1.4.5 Metal-Density Driven Placement . . . . . . . . . . . . . . . . . . . 17
1.5 Organization of the Dissertation . . . . . . . . . . . . . . . . . . . . . . . 18
Chapter 2. Interconnect-Driven Multilevel Floorplanning 19
2.1 Motivation . . . . . . . . . . . . . . . . . . . . . . . . . . . . . . . . . . . 20
2.2 Multilevel Framework . . . . . . . . . . . . . . . . . . . . . . . . . . . . . 20
2.3 Chip Dimension Determination . . . . . . . . . . . . . . . . . . . . . . . 23
2.4 Partitioning Stage . . . . . . . . . . . . . . . . . . . . . . . . . . . . . . . 23
2.4.1 Exact Net-Weight Modeling . . . . . . . . . . . . . . . . . . . . . . 24
2.5 Merging Stage . . . . . . . . . . . . . . . . . . . . . . . . . . . . . . . . . 27
2.5.1 Fixed-Outline Floorplanning Using Fast Simulated Annealing . . . 28
2.5.2 Accelerative Fixed-Outline Floorplanning . . . . . . . . . . . . . . 31
2.5.3 Partition Merging . . . . . . . . . . . . . . . . . . . . . . . . . . . 32
2.6 Floorplanning Flow . . . . . . . . . . . . . . . . . . . . . . . . . . . . . . 33
2.7 Experimental Results . . . . . . . . . . . . . . . . . . . . . . . . . . . . . 35
2.7.1 Exact Net-Weight Modeling . . . . . . . . . . . . . . . . . . . . . . 35
2.7.2 Comparisons of Solution Quality . . . . . . . . . . . . . . . . . . . 36
2.7.3 Scalability of Floorplanners . . . . . . . . . . . . . . . . . . . . . . 37
Chapter 3. Multilevel Analytical Placement 42
3.1 Motivation . . . . . . . . . . . . . . . . . . . . . . . . . . . . . . . . . . . 42
3.2 Nonlinear Analytical Placement Model . . . . . . . . . . . . . . . . . . . 44
3.3 Global Placement . . . . . . . . . . . . . . . . . . . . . . . . . . . . . . . 48
3.3.1 Multilevel Framework . . . . . . . . . . . . . . . . . . . . . . . . . 49
3.3.2 Conjugate Gradient Search with Dynamic Step Sizes . . . . . . . . 51
3.3.3 Base Potential Smoothing . . . . . . . . . . . . . . . . . . . . . . . 53
3.4 Legalization . . . . . . . . . . . . . . . . . . . . . . . . . . . . . . . . . . 56
3.4.1 Mixed-Size Legalization . . . . . . . . . . . . . . . . . . . . . . . . 56
3.4.2 Look-Ahead Legalization . . . . . . . . . . . . . . . . . . . . . . . 57
3.5 Detailed Placement . . . . . . . . . . . . . . . . . . . . . . . . . . . . . . 58
3.6 Experimental Results . . . . . . . . . . . . . . . . . . . . . . . . . . . . . 59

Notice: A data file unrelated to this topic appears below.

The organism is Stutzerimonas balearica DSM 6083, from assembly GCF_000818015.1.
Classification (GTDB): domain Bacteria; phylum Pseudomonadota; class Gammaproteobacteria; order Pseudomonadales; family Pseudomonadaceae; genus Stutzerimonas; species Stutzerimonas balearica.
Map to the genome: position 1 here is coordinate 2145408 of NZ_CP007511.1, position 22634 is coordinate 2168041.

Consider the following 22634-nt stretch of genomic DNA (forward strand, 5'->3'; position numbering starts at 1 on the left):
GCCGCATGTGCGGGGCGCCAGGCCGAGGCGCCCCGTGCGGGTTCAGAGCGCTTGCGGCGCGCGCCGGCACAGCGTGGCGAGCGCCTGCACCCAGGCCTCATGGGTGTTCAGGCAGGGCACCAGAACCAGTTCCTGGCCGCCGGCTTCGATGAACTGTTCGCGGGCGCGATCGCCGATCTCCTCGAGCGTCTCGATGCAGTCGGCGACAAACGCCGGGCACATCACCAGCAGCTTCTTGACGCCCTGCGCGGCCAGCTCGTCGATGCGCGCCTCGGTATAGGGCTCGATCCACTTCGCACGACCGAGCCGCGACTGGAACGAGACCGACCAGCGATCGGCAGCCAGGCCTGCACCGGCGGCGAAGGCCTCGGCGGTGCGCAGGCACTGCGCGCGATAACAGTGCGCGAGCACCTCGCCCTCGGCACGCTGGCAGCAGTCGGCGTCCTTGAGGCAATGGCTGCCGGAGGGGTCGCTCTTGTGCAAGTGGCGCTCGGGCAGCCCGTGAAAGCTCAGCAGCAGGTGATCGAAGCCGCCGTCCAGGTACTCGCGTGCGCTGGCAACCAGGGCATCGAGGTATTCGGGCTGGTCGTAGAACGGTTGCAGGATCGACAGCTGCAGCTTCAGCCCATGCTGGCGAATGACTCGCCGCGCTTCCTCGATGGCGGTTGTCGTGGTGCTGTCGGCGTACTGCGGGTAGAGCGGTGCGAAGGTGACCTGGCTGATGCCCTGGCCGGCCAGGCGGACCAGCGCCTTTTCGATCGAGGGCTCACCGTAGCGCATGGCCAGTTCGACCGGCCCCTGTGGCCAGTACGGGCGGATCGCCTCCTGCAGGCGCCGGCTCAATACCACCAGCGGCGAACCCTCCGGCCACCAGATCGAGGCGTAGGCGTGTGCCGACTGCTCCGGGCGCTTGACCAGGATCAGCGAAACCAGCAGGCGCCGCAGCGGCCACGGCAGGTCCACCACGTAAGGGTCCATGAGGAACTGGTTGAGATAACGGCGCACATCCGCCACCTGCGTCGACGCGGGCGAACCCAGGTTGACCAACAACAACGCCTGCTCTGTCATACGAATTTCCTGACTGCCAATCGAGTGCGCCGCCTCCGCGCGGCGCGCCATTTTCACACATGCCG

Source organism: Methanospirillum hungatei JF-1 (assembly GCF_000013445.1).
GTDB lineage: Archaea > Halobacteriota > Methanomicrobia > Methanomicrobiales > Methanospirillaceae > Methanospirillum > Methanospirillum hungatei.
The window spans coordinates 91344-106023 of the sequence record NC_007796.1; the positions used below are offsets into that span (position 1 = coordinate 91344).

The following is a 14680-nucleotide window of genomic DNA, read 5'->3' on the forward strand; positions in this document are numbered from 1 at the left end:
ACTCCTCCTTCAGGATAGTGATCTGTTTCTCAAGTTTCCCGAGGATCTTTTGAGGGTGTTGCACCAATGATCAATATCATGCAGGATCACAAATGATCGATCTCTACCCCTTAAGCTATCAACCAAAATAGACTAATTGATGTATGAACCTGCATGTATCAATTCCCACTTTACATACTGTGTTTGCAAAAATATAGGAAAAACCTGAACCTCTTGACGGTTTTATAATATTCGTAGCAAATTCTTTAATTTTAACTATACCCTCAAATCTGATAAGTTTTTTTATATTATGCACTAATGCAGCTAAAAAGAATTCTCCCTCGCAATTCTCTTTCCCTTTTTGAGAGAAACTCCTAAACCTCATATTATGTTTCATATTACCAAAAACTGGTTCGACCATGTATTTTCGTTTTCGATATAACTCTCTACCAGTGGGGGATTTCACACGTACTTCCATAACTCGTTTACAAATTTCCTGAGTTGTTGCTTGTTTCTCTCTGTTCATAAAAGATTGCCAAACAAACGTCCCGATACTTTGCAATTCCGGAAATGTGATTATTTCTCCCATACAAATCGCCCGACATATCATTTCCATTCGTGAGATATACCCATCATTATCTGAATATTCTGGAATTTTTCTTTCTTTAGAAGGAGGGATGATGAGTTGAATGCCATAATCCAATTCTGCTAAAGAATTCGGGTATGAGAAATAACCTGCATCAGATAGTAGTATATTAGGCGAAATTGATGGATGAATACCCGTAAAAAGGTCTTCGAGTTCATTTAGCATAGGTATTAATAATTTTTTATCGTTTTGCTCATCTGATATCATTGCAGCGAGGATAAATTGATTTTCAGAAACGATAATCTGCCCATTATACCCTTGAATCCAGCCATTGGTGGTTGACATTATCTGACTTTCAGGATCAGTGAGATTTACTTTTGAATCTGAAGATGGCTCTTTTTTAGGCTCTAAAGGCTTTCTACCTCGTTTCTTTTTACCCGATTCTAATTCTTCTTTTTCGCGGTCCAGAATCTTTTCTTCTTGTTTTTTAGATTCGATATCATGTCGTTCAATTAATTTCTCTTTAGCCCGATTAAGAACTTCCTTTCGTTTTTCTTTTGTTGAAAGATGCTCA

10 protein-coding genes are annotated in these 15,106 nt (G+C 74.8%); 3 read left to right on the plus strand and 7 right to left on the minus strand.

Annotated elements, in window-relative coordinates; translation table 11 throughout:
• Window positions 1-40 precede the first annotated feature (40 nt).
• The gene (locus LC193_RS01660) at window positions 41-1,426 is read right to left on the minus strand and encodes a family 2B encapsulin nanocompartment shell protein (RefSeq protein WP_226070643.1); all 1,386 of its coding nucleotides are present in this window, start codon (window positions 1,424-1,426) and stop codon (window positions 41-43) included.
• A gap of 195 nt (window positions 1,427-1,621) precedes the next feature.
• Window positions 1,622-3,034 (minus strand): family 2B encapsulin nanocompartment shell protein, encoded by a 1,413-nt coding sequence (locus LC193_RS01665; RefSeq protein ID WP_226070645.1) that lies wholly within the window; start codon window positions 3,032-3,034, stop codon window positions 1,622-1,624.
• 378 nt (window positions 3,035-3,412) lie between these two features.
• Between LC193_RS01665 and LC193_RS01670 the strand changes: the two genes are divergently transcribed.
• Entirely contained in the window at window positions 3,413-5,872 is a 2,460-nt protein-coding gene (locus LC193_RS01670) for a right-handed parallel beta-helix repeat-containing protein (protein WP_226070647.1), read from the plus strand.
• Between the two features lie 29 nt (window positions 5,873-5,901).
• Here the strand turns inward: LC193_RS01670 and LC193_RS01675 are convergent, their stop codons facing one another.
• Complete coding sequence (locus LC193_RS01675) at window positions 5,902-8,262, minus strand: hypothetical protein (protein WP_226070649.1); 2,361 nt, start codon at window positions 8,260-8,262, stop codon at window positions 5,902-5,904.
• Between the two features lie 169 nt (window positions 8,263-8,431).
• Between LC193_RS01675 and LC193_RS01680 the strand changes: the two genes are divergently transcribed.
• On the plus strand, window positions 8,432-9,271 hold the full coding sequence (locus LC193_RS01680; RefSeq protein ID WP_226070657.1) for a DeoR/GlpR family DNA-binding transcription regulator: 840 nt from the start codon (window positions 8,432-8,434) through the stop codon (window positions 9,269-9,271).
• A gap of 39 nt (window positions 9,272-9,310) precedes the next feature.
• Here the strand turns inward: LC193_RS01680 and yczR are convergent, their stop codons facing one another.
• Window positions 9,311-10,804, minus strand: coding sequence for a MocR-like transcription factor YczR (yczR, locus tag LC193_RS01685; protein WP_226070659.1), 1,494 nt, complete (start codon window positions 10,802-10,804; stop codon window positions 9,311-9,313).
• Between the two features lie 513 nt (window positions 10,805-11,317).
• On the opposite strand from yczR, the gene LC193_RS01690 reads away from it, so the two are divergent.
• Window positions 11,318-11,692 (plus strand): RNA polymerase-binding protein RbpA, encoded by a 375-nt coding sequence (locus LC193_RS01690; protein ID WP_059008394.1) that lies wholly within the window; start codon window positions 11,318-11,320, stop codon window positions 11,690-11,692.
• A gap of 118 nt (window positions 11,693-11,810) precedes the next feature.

3.6.1 ICCAD''04 IBM Mixed-Size Benchmarks . . . . . . . . . . . . . . . 59
3.6.2 ISPD''05 Placement Contest Benchmarks . . . . . . . . . . . . . . 62
3.6.3 ISPD''06 Placement Contest Benchmarks . . . . . . . . . . . . . . 62
3.6.4 HPWL and Runtime Analysis . . . . . . . . . . . . . . . . . . . . 63
3.6.5 Effects of Individual Techniques . . . . . . . . . . . . . . . . . . . 66
Chapter 4. Macro Placement 68
4.1 Motivation . . . . . . . . . . . . . . . . . . . . . . . . . . . . . . . . . . . 68
4.2 Macro Placement Algorithm . . . . . . . . . . . . . . . . . . . . . . . . . 73
4.2.1 Packing-Tree Floorplan Representation . . . . . . . . . . . . . . . 75
4.2.2 MP-tree Floorplan Representation . . . . . . . . . . . . . . . . . . 77
4.2.3 Macro Placement Flow . . . . . . . . . . . . . . . . . . . . . . . . 82
4.2.4 Operations on MP-tree . . . . . . . . . . . . . . . . . . . . . . . . 84
4.2.5 Evaluation of a Macro Placement . . . . . . . . . . . . . . . . . . . 85
4.3 Macro Placement Constraints . . . . . . . . . . . . . . . . . . . . . . . . 87
4.3.1 Rectilinear Placement Region . . . . . . . . . . . . . . . . . . . . . 87
4.3.2 Placement Blockages and Pre-placed Macros . . . . . . . . . . . . 87
4.3.3 Corner Macros . . . . . . . . . . . . . . . . . . . . . . . . . . . . . 88
4.3.4 Rectilinear Macros . . . . . . . . . . . . . . . . . . . . . . . . . . . 88
4.3.5 Macro Clustering and Performance Constraints . . . . . . . . . . . 89
4.3.6 Region Constraints . . . . . . . . . . . . . . . . . . . . . . . . . . . 89